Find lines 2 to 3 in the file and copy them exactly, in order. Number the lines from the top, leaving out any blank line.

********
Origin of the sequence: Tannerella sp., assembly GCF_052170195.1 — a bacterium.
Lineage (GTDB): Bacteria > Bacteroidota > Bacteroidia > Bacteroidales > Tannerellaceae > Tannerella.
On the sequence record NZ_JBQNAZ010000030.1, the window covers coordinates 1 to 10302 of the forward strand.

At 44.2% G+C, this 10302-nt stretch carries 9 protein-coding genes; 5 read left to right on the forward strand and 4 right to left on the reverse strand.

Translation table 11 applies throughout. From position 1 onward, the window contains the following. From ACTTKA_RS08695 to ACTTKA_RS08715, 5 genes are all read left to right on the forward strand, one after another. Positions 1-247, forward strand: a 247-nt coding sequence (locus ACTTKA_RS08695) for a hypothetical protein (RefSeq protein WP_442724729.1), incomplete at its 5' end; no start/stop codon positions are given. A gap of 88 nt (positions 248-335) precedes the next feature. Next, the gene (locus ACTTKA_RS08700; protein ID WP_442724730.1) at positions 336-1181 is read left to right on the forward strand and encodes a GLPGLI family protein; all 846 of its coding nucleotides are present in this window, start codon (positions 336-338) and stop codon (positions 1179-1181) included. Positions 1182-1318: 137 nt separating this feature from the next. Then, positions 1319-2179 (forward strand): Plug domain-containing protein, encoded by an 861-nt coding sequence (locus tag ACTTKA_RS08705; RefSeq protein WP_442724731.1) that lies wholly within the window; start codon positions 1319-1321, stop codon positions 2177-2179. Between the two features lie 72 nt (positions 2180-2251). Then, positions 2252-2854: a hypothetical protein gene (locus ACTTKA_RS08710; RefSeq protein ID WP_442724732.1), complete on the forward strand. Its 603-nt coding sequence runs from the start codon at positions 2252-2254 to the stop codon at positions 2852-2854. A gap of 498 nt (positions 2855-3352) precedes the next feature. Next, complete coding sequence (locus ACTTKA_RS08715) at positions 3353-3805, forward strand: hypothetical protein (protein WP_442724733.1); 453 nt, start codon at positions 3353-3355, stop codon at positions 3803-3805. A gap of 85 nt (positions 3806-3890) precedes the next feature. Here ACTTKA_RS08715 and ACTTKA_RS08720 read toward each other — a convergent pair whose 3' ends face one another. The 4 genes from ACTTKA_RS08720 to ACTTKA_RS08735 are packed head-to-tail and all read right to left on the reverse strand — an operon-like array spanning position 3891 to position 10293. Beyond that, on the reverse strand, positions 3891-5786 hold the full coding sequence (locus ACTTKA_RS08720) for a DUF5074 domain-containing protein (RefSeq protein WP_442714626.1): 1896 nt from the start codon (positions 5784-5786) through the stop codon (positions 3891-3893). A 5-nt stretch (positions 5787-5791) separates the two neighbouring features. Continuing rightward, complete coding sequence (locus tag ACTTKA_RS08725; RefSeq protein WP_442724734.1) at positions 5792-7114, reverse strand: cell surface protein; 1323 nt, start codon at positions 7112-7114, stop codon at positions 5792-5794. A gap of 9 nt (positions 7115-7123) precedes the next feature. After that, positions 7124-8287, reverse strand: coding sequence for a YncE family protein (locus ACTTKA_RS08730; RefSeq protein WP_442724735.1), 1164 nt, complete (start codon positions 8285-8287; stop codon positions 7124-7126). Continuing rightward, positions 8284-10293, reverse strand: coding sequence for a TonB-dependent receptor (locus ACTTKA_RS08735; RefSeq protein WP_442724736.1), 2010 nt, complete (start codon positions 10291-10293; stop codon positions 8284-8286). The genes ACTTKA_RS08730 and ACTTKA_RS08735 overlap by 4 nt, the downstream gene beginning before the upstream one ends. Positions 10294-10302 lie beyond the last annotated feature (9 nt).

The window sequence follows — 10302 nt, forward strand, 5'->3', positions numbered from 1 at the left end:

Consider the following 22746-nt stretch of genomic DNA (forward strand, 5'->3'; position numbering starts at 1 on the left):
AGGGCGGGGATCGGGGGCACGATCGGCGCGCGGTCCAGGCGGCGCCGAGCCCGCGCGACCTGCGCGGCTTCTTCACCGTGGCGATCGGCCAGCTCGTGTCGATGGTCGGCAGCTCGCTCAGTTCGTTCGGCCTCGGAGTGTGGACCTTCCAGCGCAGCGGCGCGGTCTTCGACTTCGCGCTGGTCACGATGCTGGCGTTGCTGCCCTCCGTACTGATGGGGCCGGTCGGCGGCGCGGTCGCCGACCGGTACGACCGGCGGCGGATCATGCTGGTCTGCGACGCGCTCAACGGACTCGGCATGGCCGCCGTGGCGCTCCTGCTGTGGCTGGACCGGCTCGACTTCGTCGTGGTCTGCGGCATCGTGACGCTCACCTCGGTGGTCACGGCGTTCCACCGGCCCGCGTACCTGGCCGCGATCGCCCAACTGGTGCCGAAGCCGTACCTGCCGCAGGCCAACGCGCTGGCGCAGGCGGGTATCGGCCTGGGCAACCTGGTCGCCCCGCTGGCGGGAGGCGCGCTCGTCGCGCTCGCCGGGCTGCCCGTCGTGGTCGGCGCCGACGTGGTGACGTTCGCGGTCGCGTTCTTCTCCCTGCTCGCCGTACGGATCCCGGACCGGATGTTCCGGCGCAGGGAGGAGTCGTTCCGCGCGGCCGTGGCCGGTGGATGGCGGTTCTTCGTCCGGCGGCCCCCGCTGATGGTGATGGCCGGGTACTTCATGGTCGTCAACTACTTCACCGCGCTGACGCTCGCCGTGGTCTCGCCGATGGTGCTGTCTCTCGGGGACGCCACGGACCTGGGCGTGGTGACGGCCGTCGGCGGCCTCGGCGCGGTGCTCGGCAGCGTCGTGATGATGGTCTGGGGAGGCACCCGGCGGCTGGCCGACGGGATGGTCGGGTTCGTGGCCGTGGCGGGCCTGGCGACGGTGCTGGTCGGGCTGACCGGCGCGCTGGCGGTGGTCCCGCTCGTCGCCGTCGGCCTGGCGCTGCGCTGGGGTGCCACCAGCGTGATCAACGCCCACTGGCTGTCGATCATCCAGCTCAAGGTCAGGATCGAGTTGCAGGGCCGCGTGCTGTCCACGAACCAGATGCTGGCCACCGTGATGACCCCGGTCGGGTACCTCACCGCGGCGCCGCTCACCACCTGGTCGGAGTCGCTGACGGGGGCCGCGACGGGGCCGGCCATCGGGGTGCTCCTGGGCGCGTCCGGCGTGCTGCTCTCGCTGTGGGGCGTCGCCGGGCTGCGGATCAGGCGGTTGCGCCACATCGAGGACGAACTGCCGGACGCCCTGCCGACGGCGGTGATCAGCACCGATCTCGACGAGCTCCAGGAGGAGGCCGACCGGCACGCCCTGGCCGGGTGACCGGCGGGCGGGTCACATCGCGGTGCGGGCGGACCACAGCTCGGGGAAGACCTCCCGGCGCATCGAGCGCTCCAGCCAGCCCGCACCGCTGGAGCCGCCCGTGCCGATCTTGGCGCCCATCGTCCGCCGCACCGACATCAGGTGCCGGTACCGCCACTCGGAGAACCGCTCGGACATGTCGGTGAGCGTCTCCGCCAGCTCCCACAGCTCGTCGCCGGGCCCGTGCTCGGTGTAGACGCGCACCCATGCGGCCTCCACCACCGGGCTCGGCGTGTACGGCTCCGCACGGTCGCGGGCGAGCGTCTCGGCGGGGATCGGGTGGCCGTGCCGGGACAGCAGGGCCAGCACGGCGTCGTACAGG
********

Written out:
Lineage (GTDB): Bacteria > Bacteroidota > Bacteroidia > Bacteroidales > Tannerellaceae > Tannerella.
On the sequence record NZ_JBQNAZ010000030.1, the window covers coordinates 1 to 10302 of the forward strand.